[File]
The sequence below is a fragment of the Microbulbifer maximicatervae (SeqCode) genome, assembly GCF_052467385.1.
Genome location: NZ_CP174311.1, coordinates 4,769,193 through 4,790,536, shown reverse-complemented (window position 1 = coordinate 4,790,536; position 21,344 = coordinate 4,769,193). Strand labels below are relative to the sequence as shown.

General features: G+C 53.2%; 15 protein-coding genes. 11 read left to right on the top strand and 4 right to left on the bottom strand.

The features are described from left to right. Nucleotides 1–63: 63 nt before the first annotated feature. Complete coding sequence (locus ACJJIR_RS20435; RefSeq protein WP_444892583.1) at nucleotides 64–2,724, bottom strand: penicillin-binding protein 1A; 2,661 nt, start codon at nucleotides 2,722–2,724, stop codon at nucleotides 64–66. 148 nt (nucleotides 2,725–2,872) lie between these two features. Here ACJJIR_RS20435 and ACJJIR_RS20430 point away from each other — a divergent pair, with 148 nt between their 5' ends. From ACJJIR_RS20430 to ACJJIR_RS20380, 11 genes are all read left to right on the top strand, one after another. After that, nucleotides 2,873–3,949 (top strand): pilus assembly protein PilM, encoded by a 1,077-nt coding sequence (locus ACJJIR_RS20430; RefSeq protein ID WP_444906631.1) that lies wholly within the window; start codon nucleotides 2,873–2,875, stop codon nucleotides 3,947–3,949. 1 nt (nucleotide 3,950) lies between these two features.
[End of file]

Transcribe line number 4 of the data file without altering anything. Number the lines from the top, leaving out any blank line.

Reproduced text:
The features are described from left to right. Nucleotides 1–63: 63 nt before the first annotated feature. Complete coding sequence (locus ACJJIR_RS20435; RefSeq protein WP_444892583.1) at nucleotides 64–2,724, bottom strand: penicillin-binding protein 1A; 2,661 nt, start codon at nucleotides 2,722–2,724, stop codon at nucleotides 64–66. 148 nt (nucleotides 2,725–2,872) lie between these two features. Here ACJJIR_RS20435 and ACJJIR_RS20430 point away from each other — a divergent pair, with 148 nt between their 5' ends. From ACJJIR_RS20430 to ACJJIR_RS20380, 11 genes are all read left to right on the top strand, one after another. After that, nucleotides 2,873–3,949 (top strand): pilus assembly protein PilM, encoded by a 1,077-nt coding sequence (locus ACJJIR_RS20430; RefSeq protein ID WP_444906631.1) that lies wholly within the window; start codon nucleotides 2,873–2,875, stop codon nucleotides 3,947–3,949. 1 nt (nucleotide 3,950) lies between these two features.